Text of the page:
table was a large birthday cake,
heart shaped with lighted candles,
in pink and white, and bowls of
pink and white roses and ferns add
ed to the beauly. Frozen cream in
pink and white and a variety of
cake was served. Many gifts were
brought with happy birthday wishes.
Mrs. J. Lu Walker and children,
are at home from a visit to rela
tives in Newberry.
Mr. and Mrs. M. T. Turnerand
Miss Zena Payne attended the Sun
day school convention held last
week at Stevens Creek church,
Mrs. Mena Calhoun, of Florida,
is spending awhile with Mrs. W.
Mrs. Brimson, of Augusta, is a
guest at the home of her brother,
Dr. J. A. Dobey.
The union meeting which was
held here at the Baptist church on
Saturday and Sunday was well at
tended. On Sunday extra seats were
placed in the aisles to accommodate
the large number. The program
contained many interesting topics
for discussion, and with one or two
exceptions, all the speakers were
present. The sermon on Sunday
morning was preached by Rev. Gal
braith Wright, and in the afternoon
the program was concluded. The
next union meeting will be at Mt.
Pleasant church in October.
Mr. Toll Perry died here at the
home of his brother-in-law, Mr.
John E. Perry, on Sunday morning
at 9 o'clock. He had been ill with
fever for several weeks, and for two
weeks lay in a very low state. He
was a good friend and neighbor,
and always ready and willing to
help in any cause. As a soldier in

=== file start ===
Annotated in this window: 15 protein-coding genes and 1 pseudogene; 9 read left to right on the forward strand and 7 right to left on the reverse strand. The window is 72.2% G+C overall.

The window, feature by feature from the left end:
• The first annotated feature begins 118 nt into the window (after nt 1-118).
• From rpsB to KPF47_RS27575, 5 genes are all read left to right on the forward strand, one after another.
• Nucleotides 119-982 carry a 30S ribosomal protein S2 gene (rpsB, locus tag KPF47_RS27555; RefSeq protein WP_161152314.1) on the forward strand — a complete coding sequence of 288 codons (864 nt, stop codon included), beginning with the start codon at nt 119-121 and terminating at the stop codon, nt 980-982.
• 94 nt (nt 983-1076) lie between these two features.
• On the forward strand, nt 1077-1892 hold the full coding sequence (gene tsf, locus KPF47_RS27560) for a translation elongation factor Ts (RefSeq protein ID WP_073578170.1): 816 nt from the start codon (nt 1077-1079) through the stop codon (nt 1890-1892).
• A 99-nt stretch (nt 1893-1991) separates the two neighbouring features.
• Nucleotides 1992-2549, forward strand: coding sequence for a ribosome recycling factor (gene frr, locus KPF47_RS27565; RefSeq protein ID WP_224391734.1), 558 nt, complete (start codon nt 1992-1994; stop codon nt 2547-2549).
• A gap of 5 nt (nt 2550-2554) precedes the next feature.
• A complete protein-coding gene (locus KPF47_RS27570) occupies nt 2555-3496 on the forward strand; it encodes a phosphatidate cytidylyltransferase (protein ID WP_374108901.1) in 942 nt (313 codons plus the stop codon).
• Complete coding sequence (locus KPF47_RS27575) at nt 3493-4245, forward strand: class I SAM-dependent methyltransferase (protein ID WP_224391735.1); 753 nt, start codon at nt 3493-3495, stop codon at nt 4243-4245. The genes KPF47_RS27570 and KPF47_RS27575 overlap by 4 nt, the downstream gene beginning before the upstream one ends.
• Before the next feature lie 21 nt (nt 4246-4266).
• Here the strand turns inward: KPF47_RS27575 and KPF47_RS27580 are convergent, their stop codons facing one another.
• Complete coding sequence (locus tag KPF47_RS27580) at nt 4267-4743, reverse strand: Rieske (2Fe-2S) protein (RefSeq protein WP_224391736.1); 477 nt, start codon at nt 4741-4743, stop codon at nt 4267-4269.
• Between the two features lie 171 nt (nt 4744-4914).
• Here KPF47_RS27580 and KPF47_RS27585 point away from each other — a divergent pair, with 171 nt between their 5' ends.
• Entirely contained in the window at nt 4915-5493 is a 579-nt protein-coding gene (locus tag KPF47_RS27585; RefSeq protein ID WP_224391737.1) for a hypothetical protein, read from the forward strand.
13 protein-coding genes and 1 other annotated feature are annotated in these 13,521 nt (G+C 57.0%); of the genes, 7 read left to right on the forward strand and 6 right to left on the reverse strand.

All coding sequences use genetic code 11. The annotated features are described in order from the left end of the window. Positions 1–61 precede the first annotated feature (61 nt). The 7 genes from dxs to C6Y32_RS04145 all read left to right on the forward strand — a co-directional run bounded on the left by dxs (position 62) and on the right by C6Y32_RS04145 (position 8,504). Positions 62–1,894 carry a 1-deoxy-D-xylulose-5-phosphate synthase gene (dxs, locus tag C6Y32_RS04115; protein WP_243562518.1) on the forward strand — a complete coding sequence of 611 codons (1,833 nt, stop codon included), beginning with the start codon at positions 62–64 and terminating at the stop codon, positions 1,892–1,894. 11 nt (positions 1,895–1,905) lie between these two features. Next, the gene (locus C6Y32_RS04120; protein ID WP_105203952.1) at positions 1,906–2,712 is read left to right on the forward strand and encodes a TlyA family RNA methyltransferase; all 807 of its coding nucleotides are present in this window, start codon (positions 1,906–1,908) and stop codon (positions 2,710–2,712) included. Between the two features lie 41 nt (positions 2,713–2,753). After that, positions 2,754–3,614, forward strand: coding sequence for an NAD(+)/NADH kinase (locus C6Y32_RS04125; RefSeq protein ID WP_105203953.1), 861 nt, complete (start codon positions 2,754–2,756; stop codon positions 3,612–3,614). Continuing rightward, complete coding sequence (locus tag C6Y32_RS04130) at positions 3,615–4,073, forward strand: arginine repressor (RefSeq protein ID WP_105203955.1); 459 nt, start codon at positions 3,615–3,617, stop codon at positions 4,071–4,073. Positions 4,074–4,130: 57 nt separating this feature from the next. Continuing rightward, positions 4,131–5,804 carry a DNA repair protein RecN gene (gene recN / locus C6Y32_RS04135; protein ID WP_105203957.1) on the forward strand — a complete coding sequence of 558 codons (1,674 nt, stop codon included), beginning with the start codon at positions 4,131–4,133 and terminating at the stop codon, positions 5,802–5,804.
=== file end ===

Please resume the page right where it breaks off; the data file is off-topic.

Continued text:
the civil war, he was one of the
bravest, and upon his casket was
placed the laurel wreath, tied with
colors of the Confederacy. He leaves
one sister, Mrs. Mary Hamilton and
two brothers, Messrs. Ben and
Mansfield Perry, and one half broth
er Capt. P. B. Waters.
The burial services were con
ducted on Monday morning by Rev.
E. H. Beckham, at Mt. of Olives
cemetery, and tho body was laid to
rest beside that of his wife who
preceded him to the grave three
Miss Angel Andrews arrived last
week and will spend the remainder
of the summer here with her moth
er, Mrs. Lillie Andrews.
Mr. and Mrs. D. J. LaGrone and
son, of Darlington, are giests of
Program of Round-up Far
mers Institute to be Held
at adib Col
planned to hold$
round mp institu
held last year,
interested in 1
are invited to be
the college will
day for meal?
dren under tw?
that it cannot i
tion ladies as
take care of 1
this invitation w
fined to the me:
It is well for jj
ing to drop nsa^
that beds be
up to the nura
do this will be
Bring with yo?f?
need, pillow an$
may be comforta
give reduced, r,
and we have el
this will be
thereof will be
daily press. TS
2 p. m.-Add
President W. M
A. & M, c
3 p. m.-J
Joly 2V.-It is
ugust 8 to ll, a
at Clemson col
lilar to the one
all men who are
?resent upon that
penses while at j
one dollar per |
or adults, chil
years old fifty ?
?ts very much
\?e in this invita
it as men, but
ire not fixed to
?s and therefore
have to be con>
who are corn
il card asking )
red. All who, j
iteed a bed.
lat covering you j
iwels so that you |
re been asked to
for this occasion
ten. through the
^following is the
?s during the
[gust t. _
of welcome by
g dairy cows,
Ith, head of I
al industry and
ii a. m.-sou renatuy, ur. lau
Butler, associate editor Progressive
Farmer, Starkville, Miss. Beef
Feeding, A. J. Shanklin, Columbia,
S. C., Discussion.
3 p. m.-Implement demonstra
tion and corn judging.
5 p. m.-Judging beef cattle.
8:30 p. m.-Good Road*, illus
trated lecture, Mr. Chas. H. Hoyt,